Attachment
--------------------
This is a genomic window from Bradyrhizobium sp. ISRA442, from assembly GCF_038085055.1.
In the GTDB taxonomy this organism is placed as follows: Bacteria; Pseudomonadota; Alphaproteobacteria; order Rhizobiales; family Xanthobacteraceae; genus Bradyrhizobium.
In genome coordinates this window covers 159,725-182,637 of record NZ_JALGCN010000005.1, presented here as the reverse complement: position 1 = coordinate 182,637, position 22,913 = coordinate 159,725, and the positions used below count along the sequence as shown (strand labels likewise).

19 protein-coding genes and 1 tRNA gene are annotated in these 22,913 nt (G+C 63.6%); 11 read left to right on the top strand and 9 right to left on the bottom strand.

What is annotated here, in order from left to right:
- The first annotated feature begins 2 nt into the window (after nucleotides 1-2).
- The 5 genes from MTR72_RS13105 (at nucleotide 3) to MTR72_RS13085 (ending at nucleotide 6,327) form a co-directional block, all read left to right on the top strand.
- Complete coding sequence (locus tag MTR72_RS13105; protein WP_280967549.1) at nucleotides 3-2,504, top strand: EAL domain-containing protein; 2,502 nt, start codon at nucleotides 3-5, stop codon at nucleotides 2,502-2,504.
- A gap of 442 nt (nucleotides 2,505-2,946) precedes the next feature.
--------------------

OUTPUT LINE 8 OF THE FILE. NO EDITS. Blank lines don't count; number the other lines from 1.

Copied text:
- Complete coding sequence (locus tag MTR72_RS13105; protein WP_280967549.1) at nucleotides 3-2,504, top strand: EAL domain-containing protein; 2,502 nt, start codon at nucleotides 3-5, stop codon at nucleotides 2,502-2,504.